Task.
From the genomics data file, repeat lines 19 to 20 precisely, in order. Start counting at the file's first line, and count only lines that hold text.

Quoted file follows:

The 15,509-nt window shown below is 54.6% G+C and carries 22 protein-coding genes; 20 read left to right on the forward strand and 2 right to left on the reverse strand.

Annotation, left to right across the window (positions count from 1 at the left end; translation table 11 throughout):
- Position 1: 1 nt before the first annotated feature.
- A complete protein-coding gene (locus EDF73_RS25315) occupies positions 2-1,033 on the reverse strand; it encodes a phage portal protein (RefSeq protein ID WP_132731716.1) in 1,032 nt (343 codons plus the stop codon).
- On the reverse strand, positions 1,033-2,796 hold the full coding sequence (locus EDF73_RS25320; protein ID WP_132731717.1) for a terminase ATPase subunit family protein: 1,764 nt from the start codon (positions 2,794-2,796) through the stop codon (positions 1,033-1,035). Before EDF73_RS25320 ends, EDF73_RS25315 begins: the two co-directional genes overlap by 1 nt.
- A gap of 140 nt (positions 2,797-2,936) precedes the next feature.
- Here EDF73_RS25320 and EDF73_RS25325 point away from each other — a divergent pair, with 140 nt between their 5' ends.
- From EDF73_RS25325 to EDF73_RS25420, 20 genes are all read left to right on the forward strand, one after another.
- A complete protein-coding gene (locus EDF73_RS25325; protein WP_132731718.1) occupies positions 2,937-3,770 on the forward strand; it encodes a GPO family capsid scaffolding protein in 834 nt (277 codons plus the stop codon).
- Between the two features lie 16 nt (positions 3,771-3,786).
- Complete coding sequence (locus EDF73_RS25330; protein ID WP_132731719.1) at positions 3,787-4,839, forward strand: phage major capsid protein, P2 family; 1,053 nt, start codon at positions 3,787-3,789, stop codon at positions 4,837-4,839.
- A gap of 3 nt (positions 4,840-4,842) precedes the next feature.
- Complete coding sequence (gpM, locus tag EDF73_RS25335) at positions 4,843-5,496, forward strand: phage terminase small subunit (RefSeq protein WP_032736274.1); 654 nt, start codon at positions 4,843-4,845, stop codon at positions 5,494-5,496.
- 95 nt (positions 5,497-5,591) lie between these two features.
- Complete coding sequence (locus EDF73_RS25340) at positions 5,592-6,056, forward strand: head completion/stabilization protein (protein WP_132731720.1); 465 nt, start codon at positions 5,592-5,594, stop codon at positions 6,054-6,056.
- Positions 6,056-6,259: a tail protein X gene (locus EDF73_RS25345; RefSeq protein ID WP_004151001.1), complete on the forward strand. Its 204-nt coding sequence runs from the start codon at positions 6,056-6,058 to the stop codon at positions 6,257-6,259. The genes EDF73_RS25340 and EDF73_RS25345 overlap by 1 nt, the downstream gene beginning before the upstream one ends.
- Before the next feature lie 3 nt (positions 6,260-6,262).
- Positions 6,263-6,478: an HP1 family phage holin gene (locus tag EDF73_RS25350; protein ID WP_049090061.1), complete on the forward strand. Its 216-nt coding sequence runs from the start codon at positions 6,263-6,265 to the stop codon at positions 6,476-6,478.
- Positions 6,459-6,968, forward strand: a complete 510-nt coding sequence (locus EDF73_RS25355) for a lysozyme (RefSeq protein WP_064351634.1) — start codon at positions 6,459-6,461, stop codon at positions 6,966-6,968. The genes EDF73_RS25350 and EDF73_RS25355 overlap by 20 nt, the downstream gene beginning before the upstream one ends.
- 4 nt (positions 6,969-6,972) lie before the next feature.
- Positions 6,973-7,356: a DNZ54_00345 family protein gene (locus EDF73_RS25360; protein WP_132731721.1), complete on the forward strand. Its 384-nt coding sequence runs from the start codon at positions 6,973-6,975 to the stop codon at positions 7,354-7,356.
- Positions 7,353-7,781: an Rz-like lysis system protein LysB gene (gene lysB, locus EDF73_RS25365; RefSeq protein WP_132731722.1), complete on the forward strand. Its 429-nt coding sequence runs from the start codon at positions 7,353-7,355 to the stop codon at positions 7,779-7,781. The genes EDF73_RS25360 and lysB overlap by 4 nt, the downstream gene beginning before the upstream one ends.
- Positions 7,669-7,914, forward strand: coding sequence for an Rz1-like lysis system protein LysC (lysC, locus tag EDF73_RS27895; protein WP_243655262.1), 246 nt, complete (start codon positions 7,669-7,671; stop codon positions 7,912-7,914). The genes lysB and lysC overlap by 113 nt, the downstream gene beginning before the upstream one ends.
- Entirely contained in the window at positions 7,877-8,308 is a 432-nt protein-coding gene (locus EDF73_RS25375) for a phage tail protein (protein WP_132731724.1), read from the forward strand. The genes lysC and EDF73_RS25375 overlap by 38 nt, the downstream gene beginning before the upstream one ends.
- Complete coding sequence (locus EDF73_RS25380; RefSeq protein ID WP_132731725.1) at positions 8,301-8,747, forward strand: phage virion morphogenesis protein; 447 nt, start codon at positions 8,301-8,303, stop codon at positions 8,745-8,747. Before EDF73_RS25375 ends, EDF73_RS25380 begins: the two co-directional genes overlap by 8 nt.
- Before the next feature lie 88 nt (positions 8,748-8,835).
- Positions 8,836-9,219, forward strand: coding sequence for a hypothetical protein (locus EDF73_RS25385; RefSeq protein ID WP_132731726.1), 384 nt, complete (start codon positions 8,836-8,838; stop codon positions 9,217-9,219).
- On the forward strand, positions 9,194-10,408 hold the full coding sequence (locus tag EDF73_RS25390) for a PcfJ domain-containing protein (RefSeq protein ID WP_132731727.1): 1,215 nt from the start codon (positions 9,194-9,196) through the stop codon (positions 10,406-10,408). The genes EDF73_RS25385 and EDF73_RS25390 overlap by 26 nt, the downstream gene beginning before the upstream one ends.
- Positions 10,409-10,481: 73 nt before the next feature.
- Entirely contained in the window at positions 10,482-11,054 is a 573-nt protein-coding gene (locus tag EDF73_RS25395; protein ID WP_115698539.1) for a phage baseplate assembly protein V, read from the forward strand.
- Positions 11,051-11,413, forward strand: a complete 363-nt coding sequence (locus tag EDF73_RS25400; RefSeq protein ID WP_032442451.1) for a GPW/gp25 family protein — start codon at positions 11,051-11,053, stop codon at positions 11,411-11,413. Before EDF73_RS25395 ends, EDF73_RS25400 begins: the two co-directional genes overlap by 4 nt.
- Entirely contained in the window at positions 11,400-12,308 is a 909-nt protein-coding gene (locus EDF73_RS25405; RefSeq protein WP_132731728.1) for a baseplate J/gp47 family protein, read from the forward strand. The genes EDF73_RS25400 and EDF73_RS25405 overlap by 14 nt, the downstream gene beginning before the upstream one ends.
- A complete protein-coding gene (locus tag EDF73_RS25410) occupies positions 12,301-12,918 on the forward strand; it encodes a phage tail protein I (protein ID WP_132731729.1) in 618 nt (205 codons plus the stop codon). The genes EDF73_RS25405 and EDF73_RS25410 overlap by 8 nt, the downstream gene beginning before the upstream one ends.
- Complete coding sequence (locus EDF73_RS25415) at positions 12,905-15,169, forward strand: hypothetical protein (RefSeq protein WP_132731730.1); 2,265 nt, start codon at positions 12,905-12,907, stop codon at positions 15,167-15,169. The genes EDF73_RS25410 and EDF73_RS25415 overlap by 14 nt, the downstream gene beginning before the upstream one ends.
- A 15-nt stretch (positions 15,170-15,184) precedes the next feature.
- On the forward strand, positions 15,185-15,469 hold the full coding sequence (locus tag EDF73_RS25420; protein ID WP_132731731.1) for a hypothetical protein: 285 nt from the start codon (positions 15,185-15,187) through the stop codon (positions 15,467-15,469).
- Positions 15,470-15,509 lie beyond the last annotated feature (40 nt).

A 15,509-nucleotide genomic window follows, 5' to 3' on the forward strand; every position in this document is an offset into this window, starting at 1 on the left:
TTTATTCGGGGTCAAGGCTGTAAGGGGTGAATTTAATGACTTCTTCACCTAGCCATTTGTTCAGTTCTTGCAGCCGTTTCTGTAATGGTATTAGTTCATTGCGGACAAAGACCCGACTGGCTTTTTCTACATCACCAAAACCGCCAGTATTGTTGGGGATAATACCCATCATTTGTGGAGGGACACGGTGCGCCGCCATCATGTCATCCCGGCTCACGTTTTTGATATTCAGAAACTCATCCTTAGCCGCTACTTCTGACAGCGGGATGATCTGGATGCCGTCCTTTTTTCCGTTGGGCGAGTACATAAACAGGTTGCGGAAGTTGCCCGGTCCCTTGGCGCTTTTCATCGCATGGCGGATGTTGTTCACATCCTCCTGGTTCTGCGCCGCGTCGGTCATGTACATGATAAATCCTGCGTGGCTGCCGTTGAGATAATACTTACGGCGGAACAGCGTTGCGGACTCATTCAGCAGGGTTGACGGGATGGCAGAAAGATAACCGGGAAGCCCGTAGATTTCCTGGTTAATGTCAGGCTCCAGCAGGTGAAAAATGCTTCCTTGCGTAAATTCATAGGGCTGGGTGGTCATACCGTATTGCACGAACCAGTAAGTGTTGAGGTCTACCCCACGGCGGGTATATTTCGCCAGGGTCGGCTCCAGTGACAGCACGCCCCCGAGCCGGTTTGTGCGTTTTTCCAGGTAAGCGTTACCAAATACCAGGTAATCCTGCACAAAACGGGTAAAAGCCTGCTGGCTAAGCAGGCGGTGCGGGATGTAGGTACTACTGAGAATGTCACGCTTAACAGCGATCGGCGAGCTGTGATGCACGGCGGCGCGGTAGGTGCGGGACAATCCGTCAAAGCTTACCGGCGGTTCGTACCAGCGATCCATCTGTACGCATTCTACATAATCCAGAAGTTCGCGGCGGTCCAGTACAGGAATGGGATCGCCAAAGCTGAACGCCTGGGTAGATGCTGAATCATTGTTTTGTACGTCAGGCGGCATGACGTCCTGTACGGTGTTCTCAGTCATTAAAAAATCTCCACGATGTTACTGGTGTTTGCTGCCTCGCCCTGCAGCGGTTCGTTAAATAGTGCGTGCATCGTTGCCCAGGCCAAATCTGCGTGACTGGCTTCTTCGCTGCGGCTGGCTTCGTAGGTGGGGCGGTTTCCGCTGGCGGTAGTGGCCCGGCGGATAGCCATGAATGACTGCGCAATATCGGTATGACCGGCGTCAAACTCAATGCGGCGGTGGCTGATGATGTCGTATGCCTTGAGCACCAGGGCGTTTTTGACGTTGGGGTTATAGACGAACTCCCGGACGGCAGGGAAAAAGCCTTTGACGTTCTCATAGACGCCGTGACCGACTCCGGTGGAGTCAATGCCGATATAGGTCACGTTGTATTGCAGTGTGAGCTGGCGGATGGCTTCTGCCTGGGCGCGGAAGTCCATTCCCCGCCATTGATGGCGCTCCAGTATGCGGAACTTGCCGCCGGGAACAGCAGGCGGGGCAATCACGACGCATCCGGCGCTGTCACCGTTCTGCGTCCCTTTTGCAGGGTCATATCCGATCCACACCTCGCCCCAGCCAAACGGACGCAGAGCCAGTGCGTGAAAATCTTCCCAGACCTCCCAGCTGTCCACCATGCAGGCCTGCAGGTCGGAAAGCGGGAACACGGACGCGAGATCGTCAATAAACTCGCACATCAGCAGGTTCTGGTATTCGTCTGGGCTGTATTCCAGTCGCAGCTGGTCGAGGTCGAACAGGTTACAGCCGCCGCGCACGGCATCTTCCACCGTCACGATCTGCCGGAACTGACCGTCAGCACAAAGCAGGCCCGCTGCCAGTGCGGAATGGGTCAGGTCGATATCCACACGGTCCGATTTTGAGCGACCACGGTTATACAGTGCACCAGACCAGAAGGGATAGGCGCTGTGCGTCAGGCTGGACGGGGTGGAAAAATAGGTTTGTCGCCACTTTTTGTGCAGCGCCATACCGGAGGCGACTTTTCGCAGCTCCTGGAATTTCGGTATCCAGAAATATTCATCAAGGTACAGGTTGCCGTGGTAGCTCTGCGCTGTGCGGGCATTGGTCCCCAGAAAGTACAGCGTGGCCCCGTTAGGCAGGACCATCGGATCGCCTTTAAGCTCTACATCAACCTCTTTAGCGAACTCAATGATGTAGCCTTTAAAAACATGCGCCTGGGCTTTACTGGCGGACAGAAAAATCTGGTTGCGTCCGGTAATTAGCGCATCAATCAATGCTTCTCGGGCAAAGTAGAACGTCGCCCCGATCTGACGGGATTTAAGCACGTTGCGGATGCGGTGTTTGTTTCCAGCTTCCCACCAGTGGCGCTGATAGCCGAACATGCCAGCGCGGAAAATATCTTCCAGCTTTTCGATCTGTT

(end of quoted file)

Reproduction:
- Positions 6,459-6,968, forward strand: a complete 510-nt coding sequence (locus EDF73_RS25355) for a lysozyme (RefSeq protein WP_064351634.1) — start codon at positions 6,459-6,461, stop codon at positions 6,966-6,968. The genes EDF73_RS25350 and EDF73_RS25355 overlap by 20 nt, the downstream gene beginning before the upstream one ends.
- 4 nt (positions 6,969-6,972) lie before the next feature.